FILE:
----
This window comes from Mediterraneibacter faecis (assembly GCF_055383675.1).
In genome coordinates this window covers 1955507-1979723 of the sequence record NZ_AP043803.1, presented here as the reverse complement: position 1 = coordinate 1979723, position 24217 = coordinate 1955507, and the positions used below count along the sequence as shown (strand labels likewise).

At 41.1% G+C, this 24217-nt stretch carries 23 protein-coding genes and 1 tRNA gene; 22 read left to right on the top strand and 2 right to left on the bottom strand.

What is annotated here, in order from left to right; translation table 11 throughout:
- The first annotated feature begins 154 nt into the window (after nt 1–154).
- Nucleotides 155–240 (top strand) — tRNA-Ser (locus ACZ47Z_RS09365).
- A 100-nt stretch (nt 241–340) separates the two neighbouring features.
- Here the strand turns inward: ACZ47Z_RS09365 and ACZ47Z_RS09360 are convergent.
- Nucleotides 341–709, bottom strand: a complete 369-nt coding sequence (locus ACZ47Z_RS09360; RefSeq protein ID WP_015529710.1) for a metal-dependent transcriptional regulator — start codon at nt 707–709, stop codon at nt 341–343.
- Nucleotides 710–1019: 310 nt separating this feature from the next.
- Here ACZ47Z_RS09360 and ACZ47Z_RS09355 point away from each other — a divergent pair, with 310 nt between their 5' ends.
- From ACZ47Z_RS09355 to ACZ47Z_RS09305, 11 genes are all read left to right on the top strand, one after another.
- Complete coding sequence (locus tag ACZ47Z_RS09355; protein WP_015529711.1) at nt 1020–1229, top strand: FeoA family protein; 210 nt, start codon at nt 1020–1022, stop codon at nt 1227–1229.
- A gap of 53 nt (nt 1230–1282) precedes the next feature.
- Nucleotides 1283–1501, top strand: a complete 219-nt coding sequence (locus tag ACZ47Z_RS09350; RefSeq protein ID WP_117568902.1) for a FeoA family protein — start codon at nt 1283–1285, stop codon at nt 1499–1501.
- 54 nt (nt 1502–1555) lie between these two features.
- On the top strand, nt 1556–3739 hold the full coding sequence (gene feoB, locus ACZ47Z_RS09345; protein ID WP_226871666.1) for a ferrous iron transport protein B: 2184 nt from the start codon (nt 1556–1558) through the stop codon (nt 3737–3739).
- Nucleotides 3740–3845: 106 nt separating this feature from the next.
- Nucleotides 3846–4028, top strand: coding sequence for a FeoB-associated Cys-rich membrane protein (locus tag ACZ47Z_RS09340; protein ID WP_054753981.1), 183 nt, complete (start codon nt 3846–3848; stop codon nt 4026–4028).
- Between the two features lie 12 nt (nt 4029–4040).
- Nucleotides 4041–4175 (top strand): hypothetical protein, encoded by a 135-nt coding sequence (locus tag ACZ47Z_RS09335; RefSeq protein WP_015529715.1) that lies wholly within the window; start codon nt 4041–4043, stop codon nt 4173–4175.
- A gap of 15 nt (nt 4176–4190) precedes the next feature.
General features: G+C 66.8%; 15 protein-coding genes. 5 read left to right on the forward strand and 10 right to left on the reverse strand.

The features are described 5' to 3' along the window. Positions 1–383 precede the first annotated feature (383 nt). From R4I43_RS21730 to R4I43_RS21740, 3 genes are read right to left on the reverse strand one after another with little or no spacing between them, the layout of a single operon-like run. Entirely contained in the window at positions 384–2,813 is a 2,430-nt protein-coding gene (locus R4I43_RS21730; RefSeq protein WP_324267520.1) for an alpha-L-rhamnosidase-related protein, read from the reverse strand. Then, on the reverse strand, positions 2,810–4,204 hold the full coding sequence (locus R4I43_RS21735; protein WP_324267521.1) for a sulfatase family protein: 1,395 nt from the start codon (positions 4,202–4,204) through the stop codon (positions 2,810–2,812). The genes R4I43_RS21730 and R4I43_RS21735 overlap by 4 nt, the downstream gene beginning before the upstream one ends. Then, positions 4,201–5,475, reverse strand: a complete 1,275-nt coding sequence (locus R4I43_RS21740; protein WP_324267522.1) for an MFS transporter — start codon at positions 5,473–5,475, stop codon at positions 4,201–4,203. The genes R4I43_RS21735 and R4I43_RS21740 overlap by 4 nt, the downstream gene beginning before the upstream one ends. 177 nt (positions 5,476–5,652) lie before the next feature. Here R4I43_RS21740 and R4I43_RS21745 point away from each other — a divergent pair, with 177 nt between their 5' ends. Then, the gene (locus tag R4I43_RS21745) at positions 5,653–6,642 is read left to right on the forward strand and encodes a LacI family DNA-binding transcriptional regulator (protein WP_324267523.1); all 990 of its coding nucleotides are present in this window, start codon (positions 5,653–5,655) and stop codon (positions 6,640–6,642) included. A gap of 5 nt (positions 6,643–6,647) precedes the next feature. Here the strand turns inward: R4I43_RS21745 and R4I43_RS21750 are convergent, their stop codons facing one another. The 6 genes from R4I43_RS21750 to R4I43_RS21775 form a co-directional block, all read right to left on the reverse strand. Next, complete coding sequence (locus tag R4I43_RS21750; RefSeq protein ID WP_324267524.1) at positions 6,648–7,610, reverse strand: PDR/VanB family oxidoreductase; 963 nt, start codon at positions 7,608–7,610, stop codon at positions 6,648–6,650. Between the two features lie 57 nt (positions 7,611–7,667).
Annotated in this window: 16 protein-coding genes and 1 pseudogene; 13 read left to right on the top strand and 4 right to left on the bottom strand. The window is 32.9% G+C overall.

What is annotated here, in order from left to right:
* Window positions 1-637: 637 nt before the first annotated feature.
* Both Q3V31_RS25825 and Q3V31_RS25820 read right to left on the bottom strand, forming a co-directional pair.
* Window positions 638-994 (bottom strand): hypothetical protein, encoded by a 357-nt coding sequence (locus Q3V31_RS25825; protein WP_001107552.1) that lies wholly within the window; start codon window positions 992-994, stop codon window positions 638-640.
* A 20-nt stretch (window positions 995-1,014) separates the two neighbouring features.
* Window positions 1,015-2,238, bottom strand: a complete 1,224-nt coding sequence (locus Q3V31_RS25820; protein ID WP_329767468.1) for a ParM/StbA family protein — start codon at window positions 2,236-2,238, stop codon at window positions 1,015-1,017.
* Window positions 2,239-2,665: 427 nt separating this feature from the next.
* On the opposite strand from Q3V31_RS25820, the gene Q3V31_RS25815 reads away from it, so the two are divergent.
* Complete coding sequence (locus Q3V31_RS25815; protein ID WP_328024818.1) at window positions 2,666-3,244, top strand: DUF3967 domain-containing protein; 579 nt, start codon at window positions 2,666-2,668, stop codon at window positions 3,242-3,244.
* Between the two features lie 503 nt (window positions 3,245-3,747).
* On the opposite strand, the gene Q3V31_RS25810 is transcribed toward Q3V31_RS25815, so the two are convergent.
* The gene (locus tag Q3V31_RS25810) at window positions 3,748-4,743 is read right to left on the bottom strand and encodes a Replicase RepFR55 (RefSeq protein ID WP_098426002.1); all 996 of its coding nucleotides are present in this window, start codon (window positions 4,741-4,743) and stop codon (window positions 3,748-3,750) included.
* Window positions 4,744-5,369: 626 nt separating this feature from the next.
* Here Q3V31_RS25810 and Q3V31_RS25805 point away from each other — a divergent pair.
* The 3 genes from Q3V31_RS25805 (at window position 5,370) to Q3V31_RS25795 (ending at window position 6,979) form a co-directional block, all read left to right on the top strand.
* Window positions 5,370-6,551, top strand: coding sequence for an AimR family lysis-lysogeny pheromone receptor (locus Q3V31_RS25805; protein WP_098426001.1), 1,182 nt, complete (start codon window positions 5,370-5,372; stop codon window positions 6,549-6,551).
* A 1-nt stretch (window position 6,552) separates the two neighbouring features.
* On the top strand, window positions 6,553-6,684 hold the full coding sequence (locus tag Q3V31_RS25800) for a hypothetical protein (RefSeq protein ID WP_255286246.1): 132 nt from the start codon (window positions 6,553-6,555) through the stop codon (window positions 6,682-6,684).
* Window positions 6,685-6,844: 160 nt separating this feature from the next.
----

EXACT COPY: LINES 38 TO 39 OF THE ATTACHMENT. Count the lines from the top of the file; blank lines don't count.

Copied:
* Window positions 4,744-5,369: 626 nt separating this feature from the next.
* Here Q3V31_RS25810 and Q3V31_RS25805 point away from each other — a divergent pair.